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stone wall June 12 Chronological Bible Study

Timeline. Map. Go to today’s Bible reading (NIV) or alternate versions (use your browser arrow to return): 1Kings 14:1-18; 2Chronicles 11:5-12; 2Chronicles 11:18-23; 1Kings 14:22-28; 2Chronicles 12:1-12; Psalm 89

Our Defense

In what or whom do we trust for protection against outside threats to our stability and security? Do we trust walls or fences, guns, bodyguards, friends, money, connections, or insurance? These protections can be useless unless the Lord is on our side.

At this time in our Bible reading Israel is a divided kingdom. Because of the idolatry of King Solomon and the overbearing pride of his son Rehoboam, the united kingdom of Israel was divided into the ten tribes of Israel and the two tribes of Judah. Israel had ten tribes to the north of Jerusalem with the tribe of Ephraim being the prominent tribe. For this reason these ten tribes are commonly referred to as Israel or Ephraim. To the south of Ephraim was Judah. She had one large tribe - Judah and one small tribe within her borders - Benjamin. For this reason she is commonly referred to as Judah.

Jeroboam is the first king of northern Israel. Since God anointed him and gave him this kingdom, does King Jeroboam live a life of trust and gratitude toward God? No. Fearing that his people might revert to their previous loyalties when they worship with their southern brothers in Jerusalem, Jeroboam takes measures into his own hands. He seeks to secure his position as king by creating images of gold and festivals to compete with the festivals held for the one true God, whose temple is in Jerusalem.

Jeroboam is confident and self-assured until calamity strikes in his own family. His son is very sick. Now Jeroboam does not know where to turn, so he seeks favor from the LORD incognito. After leading the Israelites astray into idol worship, he certainly does not want others to see him or his wife seeking the help of the God of Judah! Such actions might be perceived as treachery. When we are not living right before the LORD but need his help, some of us would almost wish we could go to church in disguise. We don’t want others to know we want help from God. We might as well be honest with God, however; he cannot be fooled, for he sees behind any masque or pretense.

Ahijah, the prophet of God, is told Jeroboam’s wife will be coming in disguise. God gives him a message for Jeroboam:

“You have done more evil than all who lived before you. You have made for yourself other gods, idols made of metal; you have provoked me to anger and thrust me behind your back. Because of this, I am going to bring disaster on the house of Jeroboam. I will cut off from Jeroboam every last male in Israel-- slave or free. I will burn up the house of Jeroboam as one burns dung, until it is all gone. Dogs will eat those belonging to Jeroboam who die in the city, and the birds of the air will feed on those who die in the country. The LORD has spoken!”
“As for you, go back home. When you set foot in your city, the boy will die” (1Kings 14:9-12, NIV).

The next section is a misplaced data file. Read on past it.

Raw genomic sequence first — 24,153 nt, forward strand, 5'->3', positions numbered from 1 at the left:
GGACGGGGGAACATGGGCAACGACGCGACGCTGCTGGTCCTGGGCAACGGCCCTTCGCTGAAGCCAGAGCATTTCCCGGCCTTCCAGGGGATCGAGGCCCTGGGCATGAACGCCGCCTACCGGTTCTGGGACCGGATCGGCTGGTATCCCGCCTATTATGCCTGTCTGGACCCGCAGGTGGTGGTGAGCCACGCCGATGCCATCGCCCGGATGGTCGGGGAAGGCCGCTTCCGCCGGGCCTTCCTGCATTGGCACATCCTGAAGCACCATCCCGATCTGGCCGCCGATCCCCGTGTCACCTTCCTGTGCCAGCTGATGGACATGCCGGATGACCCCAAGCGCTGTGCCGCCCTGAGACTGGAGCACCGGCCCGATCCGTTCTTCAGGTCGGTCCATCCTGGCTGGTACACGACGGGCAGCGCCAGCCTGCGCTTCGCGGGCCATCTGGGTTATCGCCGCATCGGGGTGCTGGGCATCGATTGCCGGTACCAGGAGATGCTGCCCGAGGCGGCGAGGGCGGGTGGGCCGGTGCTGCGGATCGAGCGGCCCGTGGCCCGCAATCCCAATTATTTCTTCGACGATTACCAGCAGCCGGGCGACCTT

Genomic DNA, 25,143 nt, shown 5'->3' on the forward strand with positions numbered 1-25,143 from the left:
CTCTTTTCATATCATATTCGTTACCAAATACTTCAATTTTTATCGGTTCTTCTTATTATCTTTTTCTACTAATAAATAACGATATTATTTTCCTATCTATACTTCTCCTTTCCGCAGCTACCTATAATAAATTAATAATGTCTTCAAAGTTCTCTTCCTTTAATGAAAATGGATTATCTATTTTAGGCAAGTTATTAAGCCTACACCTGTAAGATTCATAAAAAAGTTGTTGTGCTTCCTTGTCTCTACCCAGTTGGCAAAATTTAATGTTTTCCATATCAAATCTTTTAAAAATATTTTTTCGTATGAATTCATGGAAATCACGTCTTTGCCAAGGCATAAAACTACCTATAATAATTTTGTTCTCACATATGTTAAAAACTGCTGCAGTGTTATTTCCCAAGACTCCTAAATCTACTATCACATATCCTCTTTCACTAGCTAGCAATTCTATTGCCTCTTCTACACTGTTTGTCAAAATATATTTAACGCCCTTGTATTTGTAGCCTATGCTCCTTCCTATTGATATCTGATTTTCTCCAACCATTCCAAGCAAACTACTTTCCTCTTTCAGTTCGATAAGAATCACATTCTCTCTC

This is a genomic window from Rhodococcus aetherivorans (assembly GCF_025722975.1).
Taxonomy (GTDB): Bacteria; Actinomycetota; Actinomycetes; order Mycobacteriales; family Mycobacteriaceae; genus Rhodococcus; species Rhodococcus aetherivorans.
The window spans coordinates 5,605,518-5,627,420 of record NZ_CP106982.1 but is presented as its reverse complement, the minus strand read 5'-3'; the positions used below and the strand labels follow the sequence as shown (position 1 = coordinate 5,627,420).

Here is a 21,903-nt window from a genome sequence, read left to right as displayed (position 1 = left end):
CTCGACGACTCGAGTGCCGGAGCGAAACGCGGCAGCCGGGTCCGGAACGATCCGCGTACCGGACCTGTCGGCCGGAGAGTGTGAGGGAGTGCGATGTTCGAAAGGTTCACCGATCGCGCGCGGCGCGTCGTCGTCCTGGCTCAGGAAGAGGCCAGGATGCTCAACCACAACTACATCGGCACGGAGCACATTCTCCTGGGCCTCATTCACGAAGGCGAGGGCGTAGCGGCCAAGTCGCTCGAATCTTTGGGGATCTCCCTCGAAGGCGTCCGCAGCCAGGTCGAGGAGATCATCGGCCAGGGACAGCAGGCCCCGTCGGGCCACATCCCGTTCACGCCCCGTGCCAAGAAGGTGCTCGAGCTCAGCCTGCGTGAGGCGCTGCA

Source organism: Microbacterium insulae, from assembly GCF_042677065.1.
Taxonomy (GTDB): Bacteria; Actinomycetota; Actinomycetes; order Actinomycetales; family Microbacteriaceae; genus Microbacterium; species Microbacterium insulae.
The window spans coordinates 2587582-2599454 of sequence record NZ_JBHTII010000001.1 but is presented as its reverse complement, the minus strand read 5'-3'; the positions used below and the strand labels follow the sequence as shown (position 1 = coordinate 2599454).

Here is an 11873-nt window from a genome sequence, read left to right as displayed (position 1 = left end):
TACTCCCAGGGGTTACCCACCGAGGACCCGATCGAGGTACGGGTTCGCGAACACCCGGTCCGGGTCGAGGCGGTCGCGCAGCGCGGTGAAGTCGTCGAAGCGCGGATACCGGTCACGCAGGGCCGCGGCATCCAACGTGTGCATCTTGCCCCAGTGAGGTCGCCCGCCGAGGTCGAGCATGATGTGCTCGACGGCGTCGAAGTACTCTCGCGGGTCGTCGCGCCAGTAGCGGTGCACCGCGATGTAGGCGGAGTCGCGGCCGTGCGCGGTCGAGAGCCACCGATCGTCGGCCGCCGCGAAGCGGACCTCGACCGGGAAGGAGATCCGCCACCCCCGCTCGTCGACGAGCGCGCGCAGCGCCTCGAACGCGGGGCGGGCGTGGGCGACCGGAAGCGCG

Had Jeroboam genuinely repented, God may have been favorably disposed to help his son, but Jeroboam is too proud. He will not admit his sins and openly seek the true God, even to save his own son. If you are proud - humble yourself. The LORD may be merciful to you.

Meanwhile, Rehoboam is king over the southern kingdom of Judah. Having lost the united kingdom, he fortifies his defenses. He tries to show he is significant by marrying many women, but that really shows his weakness; Rehoboam is insecure. Less than five years into his reign he stops depending on the LORD for his defense and begins worshipping the idols of the nations around him. God is angry. In response He sends Shishak from Egypt to conquer the cities of Judah. Judah’s last stronghold is Jerusalem. Shishak takes the treasuries of the temple, the treasuries of the royal palace, and even Solomon’s gold shields. Rehoboam replaces them with bronze shields, and, because of the perceived danger, he requires body guards for his protection. Now, instead of living in peace he lives in fear. Do you live in fear? Live for the LORD and let Him be your sure defense.

Contrasted with Jeroboam, however, is Rehoboam’s response to a prophet’s rebuke.

The leaders of Israel [meaning the southern kingdom of Israel or Judah] and the king humbled themselves and said, “The LORD is just.” When the LORD saw that they humbled themselves, this word of the LORD came to Shemaiah: “Since they have humbled themselves, I will not destroy them but will soon give them deliverance. My wrath will not be poured out on Jerusalem through Shishak. They will, however, become subject to him, so that they may learn the difference between serving me and serving the kings of other lands” (2 Chronicles 12:6-8, NIV).

Lessons to Live By

  • Be honest with God; he cannot be fooled, for he sees behind any masque or pretense.
  • If you are proud, humble yourself, for the LORD may be merciful. He offers forgiveness, peace and spiritual life (more...).
  • Do you live in fear? Live for the LORD and let Him be your sure defense.
  • How do we respond to rebukes from God; with pride or with humility? If we are proud, we must turn from our idols and our own security and place our trust in the LORD who gives us positions of leadership. If He gives us positions of leadership, He is also able to keep them for us. Let’s trust God and let him be our defense.

Today’s Bible Memory Verse

“The LORD is the strength of his people, a fortress of salvation for his anointed one.” (Psalm 28:8, NIV)

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